Because alleged FCPA violations usually involve some overseas behavior, prosecution and defense evidence has to be retrieved from beyond U.S. borders. There's no way to compel production from a foreign entity or individual outside the United States. So prosecutors usually work directly with foreign law enforcement agencies to exchange information on a voluntary basis; defendants don't have that option. Their route to foreign evidence is through letters rogatory. In United States usage, according to 22 CFR 92.54, "letters rogatory have been commonly utilized only for the purpose of obtaining [overseas] evidence. Requests rest entirely upon the comity of courts toward each other, and customarily embody a promise of reciprocity."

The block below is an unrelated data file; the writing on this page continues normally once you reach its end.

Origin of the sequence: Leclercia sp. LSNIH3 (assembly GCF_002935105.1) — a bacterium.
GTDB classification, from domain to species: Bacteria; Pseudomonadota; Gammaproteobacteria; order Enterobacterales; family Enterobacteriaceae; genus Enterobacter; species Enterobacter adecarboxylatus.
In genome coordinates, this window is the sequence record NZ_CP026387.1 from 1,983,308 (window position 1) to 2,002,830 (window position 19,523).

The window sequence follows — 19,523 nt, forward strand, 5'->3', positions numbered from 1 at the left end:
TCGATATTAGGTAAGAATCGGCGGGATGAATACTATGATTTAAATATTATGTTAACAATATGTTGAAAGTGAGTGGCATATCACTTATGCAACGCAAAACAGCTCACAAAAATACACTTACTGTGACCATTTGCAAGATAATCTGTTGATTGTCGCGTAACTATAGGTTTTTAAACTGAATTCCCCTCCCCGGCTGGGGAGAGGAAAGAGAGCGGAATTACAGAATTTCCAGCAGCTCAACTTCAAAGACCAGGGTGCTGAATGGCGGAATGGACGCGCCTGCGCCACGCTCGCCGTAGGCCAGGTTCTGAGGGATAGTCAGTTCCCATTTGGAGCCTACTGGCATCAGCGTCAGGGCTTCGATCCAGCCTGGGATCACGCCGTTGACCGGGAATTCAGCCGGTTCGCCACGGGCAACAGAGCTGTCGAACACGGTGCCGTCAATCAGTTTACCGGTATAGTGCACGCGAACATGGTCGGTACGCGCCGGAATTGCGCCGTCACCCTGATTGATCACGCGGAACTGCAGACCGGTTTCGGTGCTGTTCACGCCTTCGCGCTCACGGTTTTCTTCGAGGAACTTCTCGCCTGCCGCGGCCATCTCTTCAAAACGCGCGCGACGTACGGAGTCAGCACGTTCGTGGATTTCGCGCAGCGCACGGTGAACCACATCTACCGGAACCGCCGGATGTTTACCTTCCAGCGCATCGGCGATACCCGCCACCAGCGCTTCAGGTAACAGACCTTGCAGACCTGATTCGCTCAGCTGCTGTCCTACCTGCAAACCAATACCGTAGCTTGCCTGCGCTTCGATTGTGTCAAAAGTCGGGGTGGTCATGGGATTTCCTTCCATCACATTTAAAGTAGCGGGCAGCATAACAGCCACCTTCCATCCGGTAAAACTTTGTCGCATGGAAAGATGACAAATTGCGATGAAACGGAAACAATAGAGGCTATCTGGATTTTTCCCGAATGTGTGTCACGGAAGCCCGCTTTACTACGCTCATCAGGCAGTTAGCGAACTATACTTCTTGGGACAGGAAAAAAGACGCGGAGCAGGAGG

Mr. Bourke says for his defense he needs stock ownership and transfer records about a Liechtenstein corporation. In his case docket, item 135 is an order directing issuance of a letter rogatory. Attached to the order is the letter rogatory itself, formally called a "Request for International Judicial Assistance (Letter Rogatory) to the appropriate judicial authority of the Principality of Liechtenstein."
Again, a letter rogatory can't compel a foreign individual or entity outside the U.S. to produce evidence; it's only a polite request to a foreign court on behalf of one of the parties, in this case Mr. Bourke. We imagine the normally secretive authorities in Liechtenstein won't be anxious to release corporate ownership information. What happens if Mr. Bourke never sees the company records he's after? Can he describe the "missing" evidence to the jury? Can he argue that his right to a fair trial is somehow violated? We'll keep watching.
For practical advice about how to prepare, obtain and use letters rogatory, the State Department runs an excellent resource site here.